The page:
My Name Is Red
For whatever reason (stupitidy, boredom, repition, whatever), forget everything you’ve heard about the Middle East for the past decade. The best discussion of Islam and the (so-called) West remains My Name Is Red: a murder mystery/love story about a group of 16th century Turkish miniaturist painters who have been asked to construct an illustrated book in Venetian single-point perspective instead of traditional Islamic style. Weaving through the homicide narrative is a dense and lyrical description of Islamic aesthetics, which in turn becomes a brilliant inquiry into the core of Islamic traditionalism as it contacts the innovative West.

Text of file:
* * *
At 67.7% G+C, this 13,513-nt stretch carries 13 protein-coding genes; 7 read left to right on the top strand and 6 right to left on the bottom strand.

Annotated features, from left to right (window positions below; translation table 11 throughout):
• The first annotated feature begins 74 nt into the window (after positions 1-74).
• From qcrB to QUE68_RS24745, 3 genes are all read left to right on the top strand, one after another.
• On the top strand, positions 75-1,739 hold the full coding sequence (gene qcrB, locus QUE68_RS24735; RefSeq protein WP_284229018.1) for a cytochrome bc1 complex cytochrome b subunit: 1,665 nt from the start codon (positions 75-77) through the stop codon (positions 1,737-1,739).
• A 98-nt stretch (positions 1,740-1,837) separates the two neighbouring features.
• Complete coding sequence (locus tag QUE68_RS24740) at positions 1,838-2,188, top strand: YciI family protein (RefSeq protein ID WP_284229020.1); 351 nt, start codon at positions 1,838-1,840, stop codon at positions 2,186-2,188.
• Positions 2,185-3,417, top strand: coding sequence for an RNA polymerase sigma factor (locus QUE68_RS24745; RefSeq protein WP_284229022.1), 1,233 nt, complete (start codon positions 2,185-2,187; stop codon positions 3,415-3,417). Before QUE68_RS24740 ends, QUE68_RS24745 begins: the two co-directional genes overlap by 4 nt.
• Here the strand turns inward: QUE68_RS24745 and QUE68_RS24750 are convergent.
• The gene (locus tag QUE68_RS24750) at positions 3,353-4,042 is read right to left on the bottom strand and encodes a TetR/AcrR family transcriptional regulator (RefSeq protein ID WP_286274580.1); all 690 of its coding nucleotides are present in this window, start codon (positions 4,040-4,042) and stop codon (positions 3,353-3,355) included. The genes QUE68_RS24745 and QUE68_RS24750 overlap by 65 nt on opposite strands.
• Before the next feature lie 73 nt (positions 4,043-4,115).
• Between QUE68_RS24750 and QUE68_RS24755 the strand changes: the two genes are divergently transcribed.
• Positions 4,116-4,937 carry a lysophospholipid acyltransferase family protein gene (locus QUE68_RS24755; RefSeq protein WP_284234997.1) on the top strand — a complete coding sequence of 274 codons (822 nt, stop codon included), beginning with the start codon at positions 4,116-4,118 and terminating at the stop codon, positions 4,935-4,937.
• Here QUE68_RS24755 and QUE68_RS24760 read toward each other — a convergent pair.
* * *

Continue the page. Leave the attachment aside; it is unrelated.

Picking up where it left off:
The heart of the book is the conflicts embedded in both tradition and innovation—the way stability veers to self righteous violence in Islam and the movement of freedom to superficial and narcicistic faddishness in the West. Sound familiar? Not quite, and that’s the point. Pamuk’s skill as a novelist and stylist overrides any easy-listening philosophical dumb-speak. IN more ways than one, My Name is Red reads like a parable of Pamuk’s own postmodern self, caught between the wish for cultural and personal resolution while enthralled with the idea of a permanent aesthetic revolution. Full of both yearning and rejection, this is a book for artists, for people who think and care about the things they make, and for anyone who believes that cultures encounter each other one person at a time.